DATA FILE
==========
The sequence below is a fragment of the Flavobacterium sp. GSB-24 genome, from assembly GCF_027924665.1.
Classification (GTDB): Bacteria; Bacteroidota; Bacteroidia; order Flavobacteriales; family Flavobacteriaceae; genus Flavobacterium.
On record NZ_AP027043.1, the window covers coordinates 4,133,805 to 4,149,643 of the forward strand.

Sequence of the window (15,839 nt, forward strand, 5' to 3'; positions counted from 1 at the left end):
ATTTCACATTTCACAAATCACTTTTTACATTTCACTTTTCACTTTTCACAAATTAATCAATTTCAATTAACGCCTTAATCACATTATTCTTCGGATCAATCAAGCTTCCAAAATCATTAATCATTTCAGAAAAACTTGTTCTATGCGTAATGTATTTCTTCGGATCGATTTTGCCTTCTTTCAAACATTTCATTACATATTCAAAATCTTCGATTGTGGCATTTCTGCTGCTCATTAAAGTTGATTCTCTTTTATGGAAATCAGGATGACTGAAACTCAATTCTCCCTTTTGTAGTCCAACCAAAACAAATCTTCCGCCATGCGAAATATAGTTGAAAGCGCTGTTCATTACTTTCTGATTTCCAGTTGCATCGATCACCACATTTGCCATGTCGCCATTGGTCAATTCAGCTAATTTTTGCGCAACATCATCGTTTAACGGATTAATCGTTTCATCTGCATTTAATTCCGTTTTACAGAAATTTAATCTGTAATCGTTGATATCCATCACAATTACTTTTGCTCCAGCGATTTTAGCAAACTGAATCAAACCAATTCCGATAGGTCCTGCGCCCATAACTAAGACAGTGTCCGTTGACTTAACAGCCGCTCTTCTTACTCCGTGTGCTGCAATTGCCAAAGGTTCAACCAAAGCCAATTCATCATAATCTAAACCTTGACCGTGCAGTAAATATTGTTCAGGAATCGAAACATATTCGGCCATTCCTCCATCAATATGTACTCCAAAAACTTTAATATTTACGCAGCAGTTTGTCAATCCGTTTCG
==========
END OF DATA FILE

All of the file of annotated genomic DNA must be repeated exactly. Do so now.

The sequence below is a fragment of the Flavobacterium sp. GSB-24 genome, from assembly GCF_027924665.1.
Classification (GTDB): Bacteria; Bacteroidota; Bacteroidia; order Flavobacteriales; family Flavobacteriaceae; genus Flavobacterium.
On record NZ_AP027043.1, the window covers coordinates 4,133,805 to 4,149,643 of the forward strand.

Sequence of the window (15,839 nt, forward strand, 5' to 3'; positions counted from 1 at the left end):
ATTTCACATTTCACAAATCACTTTTTACATTTCACTTTTCACTTTTCACAAATTAATCAATTTCAATTAACGCCTTAATCACATTATTCTTCGGATCAATCAAGCTTCCAAAATCATTAATCATTTCAGAAAAACTTGTTCTATGCGTAATGTATTTCTTCGGATCGATTTTGCCTTCTTTCAAACATTTCATTACATATTCAAAATCTTCGATTGTGGCATTTCTGCTGCTCATTAAAGTTGATTCTCTTTTATGGAAATCAGGATGACTGAAACTCAATTCTCCCTTTTGTAGTCCAACCAAAACAAATCTTCCGCCATGCGAAATATAGTTGAAAGCGCTGTTCATTACTTTCTGATTTCCAGTTGCATCGATCACCACATTTGCCATGTCGCCATTGGTCAATTCAGCTAATTTTTGCGCAACATCATCGTTTAACGGATTAATCGTTTCATCTGCATTTAATTCCGTTTTACAGAAATTTAATCTGTAATCGTTGATATCCATCACAATTACTTTTGCTCCAGCGATTTTAGCAAACTGAATCAAACCAATTCCGATAGGTCCTGCGCCCATAACTAAGACAGTGTCCGTTGACTTAACAGCCGCTCTTCTTACTCCGTGTGCTGCAATTGCCAAAGGTTCAACCAAAGCCAATTCATCATAATCTAAACCTTGACCGTGCAGTAAATATTGTTCAGGAATCGAAACATATTCGGCCATTCCTCCATCAATATGTACTCCAAAAACTTTAATATTTACGCAGCAGTTTGTCAATCCGTTTCG